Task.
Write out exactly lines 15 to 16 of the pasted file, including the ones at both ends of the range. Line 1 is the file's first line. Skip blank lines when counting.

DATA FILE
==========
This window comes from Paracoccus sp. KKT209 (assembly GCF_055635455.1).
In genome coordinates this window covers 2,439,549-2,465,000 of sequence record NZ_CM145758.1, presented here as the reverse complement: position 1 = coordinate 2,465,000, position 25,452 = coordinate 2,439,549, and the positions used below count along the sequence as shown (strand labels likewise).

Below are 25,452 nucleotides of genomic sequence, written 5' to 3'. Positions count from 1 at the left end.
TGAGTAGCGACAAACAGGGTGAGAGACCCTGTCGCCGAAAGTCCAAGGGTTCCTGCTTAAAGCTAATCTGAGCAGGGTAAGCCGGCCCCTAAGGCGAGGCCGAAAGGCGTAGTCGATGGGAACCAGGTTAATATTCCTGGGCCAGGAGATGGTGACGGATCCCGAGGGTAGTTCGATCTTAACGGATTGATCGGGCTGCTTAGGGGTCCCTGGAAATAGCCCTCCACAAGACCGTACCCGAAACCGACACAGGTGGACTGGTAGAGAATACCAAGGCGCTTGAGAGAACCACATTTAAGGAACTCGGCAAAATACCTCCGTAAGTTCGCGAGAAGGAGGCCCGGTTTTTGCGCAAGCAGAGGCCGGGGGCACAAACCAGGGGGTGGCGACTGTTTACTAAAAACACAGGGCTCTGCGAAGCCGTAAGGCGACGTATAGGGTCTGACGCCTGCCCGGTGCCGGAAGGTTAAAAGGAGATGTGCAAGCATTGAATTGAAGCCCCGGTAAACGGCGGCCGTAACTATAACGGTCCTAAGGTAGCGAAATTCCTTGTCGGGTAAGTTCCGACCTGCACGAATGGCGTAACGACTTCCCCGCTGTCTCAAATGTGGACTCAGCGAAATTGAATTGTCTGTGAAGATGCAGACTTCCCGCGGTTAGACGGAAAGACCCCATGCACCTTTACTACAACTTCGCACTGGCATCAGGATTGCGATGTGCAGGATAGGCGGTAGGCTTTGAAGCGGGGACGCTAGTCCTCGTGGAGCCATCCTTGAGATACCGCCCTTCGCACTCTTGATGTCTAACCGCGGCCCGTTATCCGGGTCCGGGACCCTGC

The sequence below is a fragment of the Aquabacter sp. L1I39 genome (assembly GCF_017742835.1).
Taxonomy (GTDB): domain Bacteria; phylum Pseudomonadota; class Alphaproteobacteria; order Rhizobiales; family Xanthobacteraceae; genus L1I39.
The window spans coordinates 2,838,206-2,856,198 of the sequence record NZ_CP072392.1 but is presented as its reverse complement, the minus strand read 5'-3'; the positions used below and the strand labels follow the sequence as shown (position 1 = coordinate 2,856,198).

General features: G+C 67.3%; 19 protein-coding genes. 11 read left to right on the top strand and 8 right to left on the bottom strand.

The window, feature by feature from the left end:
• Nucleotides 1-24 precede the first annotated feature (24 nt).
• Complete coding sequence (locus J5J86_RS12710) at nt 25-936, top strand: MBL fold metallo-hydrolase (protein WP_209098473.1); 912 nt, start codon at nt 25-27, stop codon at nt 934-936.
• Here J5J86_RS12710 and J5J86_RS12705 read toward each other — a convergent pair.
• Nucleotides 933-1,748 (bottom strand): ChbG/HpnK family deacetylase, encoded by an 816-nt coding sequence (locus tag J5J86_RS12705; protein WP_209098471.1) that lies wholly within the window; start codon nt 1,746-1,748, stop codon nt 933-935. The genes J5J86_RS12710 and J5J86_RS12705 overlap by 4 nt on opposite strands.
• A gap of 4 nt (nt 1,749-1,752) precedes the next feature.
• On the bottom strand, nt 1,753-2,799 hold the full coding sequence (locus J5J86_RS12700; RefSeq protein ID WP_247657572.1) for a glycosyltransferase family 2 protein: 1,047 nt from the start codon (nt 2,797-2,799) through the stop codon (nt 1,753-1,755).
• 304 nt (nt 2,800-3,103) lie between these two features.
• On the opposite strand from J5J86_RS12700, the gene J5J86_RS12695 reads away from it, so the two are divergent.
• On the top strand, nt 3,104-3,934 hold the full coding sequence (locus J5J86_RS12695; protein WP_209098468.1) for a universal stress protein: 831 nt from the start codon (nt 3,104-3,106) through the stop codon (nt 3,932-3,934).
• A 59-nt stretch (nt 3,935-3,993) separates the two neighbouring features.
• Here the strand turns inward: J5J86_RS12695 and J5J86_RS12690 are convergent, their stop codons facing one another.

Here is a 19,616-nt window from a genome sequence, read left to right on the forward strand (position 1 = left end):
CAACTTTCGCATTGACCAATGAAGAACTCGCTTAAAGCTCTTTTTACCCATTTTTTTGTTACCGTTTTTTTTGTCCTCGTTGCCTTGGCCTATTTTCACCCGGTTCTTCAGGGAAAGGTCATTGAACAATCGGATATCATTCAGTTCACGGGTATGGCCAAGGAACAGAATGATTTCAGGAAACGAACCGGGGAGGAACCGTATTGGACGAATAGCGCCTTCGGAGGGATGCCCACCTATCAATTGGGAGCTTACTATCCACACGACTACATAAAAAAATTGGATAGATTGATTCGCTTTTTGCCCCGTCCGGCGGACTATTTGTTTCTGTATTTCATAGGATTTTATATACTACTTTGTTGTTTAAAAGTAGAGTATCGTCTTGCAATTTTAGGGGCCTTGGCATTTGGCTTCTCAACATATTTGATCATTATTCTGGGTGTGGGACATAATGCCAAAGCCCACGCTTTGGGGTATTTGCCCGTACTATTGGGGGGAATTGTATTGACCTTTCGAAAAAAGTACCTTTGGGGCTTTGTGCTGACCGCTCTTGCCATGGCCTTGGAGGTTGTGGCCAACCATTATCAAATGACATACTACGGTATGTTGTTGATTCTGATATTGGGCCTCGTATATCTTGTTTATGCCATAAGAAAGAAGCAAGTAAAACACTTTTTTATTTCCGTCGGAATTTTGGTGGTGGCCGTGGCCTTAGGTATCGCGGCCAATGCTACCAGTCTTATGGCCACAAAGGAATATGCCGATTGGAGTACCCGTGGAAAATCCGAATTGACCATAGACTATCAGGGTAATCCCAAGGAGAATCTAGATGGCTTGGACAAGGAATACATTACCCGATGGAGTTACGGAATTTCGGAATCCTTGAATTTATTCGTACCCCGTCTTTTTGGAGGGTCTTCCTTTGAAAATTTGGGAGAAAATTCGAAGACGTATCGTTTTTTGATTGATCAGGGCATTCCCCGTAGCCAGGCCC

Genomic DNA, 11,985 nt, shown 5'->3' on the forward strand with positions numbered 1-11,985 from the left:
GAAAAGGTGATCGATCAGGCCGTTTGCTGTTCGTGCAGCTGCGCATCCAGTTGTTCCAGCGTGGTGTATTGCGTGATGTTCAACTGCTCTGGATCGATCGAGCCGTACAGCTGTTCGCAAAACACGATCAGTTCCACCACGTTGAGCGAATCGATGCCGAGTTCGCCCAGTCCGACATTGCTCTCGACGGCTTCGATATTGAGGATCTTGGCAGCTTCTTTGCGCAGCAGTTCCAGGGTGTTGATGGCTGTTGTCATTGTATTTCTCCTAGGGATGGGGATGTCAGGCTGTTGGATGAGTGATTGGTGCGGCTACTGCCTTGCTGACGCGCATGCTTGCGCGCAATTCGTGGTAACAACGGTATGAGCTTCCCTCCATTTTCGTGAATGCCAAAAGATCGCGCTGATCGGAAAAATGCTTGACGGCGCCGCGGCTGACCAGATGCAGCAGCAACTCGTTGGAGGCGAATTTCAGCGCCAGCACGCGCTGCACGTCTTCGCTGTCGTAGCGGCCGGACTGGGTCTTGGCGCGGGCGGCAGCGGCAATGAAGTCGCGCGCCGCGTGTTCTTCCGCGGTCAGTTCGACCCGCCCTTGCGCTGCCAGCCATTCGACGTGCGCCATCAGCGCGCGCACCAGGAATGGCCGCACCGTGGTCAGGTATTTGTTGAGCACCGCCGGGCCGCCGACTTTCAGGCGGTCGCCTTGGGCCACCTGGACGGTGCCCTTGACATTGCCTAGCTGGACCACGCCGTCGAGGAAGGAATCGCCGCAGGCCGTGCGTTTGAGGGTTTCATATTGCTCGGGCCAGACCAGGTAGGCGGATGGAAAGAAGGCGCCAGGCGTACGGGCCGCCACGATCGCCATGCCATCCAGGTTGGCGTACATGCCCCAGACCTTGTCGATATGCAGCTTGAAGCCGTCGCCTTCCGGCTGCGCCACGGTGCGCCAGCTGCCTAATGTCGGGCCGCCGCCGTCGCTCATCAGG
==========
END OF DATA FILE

• On the bottom strand, nt 1,753-2,799 hold the full coding sequence (locus J5J86_RS12700; RefSeq protein ID WP_247657572.1) for a glycosyltransferase family 2 protein: 1,047 nt from the start codon (nt 2,797-2,799) through the stop codon (nt 1,753-1,755).
• 304 nt (nt 2,800-3,103) lie between these two features.